On April 10, 1912, Mr. Thomas William Solomon Brown, age 60, was given a boarding pass, affording him the privilege of walking up the gangway of White Star Line's latest and greatest passenger ship, for a trip across the Atlantic Ocean to New York.
Mr. Brown never did see New York because his ship sank 2 days after leaving port. You may have heard of it. She was named the RMS Titanic.
I know of Mr. Brown because the Titanic Artifact Exhibition is presently being held at the Franklin Institute in Philadelphia, and my wife and I tiptoed up the steps a couple days ago to check it out.
Upon entering the exhibit, everyone is given a "boarding pass" with the name of one of the passengers that actually made that fateful trip. Mr. Brown was from Cape Town South Africa and was in the middle of a journey that he hoped would take him to Seattle Washington, where he would embark on a new business opportunity. It turns out he was a successful Hotelier.
Thomas Brown had company in his 2nd class stateroom on the Titanic, his wife Elizabeth, 20 years his junior and his 15 year old daughter, Edith Eileen traveled with him. Have you ever heard the phrase, "Women and children first?" Well, it works, because Elizabeth and Edith survived that disastrous night. Thomas was not so lucky.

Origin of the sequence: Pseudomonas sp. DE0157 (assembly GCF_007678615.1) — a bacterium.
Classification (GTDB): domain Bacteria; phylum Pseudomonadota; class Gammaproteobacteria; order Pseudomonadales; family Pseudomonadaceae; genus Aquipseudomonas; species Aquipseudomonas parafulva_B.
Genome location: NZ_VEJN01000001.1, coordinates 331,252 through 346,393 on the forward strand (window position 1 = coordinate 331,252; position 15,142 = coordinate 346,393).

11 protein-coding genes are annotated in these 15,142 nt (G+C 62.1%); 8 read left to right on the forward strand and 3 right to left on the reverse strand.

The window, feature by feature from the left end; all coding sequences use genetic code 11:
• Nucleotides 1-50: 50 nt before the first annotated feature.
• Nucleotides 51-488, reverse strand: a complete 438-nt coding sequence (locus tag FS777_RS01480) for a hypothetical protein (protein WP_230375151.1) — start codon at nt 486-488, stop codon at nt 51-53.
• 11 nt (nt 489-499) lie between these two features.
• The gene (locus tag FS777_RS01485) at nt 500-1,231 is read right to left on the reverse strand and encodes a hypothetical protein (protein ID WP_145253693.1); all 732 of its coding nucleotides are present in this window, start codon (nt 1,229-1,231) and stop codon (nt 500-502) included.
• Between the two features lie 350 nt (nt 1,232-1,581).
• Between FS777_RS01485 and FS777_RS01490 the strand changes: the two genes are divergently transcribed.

This was quite an exhibit. Very well done. The boarding pass touch at that start, I found to be very interesting. It sort of personalized the exhibit from the get go. And the artifacts on display, just amazing. From pieces of the unsinkable ship, like the ships whistle and engine room telegraph to the personal items found at that bottom, like cuff links, eye glasses and shoes, I couldn't take my eyes off them. There was diner plates from the first and second class dining rooms, in almost perfect condition. Wine bottles with wine still in the bottle. Just amazing. After sitting on the ocean floor for almost a hundred years they now sat within arms reach, amazingly intact.
What a sad story, but one worth revisiting if the exhibit comes to a city near you.
I recommend it.